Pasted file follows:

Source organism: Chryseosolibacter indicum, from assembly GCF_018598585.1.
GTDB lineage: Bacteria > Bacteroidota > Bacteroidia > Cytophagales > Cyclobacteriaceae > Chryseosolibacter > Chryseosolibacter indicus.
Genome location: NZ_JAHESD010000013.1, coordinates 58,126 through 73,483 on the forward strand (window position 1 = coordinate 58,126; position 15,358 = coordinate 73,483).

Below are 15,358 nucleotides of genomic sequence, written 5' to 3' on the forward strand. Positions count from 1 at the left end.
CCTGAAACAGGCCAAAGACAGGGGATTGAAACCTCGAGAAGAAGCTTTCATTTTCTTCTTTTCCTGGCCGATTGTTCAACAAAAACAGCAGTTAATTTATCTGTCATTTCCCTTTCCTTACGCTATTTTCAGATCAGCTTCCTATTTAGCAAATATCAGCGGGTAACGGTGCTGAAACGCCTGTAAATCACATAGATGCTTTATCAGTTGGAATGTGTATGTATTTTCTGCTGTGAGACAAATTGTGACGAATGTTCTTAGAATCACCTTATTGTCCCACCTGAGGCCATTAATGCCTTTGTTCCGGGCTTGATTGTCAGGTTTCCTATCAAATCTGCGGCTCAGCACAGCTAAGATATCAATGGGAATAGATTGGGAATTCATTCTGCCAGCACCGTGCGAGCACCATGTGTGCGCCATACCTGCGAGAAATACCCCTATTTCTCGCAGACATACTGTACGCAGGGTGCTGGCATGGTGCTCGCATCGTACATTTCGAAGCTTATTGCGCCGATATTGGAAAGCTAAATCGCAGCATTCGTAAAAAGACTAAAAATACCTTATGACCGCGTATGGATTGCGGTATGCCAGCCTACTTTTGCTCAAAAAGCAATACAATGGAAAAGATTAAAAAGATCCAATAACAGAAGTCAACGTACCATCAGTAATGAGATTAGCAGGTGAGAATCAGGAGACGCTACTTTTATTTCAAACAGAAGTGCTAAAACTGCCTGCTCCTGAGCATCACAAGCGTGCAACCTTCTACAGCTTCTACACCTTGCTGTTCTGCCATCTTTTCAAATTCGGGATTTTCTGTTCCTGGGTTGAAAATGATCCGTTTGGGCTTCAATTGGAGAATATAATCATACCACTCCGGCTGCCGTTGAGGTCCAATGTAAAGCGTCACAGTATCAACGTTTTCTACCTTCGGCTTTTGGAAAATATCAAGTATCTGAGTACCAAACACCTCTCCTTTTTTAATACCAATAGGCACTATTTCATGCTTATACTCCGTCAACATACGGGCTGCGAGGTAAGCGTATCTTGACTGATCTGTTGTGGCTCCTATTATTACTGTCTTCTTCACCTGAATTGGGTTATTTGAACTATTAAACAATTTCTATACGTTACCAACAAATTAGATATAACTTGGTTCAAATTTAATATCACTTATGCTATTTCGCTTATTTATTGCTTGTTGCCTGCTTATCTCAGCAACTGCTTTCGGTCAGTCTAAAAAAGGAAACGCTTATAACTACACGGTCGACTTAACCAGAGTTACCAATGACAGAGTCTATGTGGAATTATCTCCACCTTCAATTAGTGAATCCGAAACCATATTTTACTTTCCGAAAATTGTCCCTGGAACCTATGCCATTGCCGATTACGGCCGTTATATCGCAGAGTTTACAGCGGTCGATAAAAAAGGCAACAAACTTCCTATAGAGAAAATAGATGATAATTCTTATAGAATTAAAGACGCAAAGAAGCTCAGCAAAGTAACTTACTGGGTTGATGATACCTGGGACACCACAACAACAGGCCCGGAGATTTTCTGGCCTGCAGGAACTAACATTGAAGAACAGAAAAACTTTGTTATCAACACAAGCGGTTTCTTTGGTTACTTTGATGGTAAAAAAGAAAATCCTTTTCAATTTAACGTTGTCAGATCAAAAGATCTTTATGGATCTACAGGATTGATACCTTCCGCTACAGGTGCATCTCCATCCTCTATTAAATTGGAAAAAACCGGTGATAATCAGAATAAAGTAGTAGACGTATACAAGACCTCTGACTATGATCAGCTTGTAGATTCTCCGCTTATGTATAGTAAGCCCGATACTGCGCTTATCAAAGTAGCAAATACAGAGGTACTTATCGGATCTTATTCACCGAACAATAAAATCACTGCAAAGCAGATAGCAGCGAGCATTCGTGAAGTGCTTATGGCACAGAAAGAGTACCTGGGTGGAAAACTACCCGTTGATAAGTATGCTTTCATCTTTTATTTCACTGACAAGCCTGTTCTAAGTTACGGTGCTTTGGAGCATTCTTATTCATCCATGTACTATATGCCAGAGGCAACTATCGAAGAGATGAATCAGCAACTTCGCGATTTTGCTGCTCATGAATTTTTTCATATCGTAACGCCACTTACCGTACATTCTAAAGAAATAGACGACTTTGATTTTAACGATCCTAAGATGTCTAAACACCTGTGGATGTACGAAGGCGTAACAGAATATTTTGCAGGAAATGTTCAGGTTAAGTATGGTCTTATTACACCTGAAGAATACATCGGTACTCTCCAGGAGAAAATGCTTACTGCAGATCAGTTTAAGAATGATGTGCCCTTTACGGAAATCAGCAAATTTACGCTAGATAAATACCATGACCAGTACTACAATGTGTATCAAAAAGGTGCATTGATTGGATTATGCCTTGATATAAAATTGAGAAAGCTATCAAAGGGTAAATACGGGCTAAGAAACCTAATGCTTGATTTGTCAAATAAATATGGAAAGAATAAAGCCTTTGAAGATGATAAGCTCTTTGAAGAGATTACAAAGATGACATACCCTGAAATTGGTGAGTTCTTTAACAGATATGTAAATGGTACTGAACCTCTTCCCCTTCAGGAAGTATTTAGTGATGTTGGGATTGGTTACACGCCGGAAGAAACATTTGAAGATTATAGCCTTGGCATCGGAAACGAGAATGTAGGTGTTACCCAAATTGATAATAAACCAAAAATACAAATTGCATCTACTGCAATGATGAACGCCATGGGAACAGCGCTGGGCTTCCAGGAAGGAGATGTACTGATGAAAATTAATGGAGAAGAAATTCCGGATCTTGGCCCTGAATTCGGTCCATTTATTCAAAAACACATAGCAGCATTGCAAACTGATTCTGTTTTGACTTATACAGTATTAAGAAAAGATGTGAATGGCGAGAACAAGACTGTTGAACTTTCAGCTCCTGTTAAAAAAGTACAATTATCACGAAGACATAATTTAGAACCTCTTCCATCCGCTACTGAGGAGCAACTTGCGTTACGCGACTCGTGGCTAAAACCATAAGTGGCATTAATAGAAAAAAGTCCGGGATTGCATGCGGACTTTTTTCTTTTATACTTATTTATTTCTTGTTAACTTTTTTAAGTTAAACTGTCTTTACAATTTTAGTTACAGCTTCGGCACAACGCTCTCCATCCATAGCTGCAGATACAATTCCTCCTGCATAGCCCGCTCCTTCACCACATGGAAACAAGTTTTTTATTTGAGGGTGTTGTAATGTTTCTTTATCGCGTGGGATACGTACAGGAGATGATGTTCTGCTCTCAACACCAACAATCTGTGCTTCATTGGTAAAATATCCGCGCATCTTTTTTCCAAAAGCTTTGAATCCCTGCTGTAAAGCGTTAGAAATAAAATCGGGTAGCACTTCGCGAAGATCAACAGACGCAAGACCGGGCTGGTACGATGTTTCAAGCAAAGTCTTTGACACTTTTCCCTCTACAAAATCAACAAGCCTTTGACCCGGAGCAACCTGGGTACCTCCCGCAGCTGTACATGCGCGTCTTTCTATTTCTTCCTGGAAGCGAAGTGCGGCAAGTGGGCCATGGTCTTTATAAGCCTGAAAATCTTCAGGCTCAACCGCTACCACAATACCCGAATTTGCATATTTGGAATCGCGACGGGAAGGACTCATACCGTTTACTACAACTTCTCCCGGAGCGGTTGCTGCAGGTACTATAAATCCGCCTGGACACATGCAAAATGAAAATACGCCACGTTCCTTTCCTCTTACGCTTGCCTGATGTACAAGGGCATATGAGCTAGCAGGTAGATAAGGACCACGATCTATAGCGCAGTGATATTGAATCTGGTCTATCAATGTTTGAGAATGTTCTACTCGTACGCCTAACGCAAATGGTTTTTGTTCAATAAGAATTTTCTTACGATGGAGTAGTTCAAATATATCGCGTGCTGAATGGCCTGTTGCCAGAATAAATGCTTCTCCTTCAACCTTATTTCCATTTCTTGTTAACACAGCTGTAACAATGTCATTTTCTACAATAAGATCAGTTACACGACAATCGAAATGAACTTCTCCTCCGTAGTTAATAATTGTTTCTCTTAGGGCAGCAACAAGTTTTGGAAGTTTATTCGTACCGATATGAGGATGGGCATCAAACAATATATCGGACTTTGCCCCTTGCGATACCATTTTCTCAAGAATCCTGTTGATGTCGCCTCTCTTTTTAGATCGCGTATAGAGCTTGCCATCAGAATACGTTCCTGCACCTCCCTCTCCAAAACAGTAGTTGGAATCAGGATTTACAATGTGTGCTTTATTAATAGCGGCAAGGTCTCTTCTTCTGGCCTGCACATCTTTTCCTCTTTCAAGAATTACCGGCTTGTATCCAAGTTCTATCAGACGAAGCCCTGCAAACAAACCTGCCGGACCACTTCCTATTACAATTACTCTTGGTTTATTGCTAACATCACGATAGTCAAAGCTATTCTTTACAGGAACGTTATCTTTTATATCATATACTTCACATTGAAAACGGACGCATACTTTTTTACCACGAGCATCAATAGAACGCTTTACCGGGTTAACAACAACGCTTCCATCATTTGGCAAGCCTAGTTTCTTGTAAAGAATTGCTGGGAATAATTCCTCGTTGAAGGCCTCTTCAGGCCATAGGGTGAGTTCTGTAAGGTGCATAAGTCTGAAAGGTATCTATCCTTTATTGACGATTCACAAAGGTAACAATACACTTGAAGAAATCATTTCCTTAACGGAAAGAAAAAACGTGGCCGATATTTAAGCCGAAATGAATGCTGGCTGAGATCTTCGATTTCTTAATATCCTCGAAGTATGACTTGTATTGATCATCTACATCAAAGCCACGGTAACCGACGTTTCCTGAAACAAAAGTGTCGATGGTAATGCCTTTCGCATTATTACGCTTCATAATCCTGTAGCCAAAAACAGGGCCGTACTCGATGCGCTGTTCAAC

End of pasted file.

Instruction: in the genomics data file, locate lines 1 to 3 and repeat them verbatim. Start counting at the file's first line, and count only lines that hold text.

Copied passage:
Source organism: Chryseosolibacter indicum, from assembly GCF_018598585.1.
GTDB lineage: Bacteria > Bacteroidota > Bacteroidia > Cytophagales > Cyclobacteriaceae > Chryseosolibacter > Chryseosolibacter indicus.
Genome location: NZ_JAHESD010000013.1, coordinates 58,126 through 73,483 on the forward strand (window position 1 = coordinate 58,126; position 15,358 = coordinate 73,483).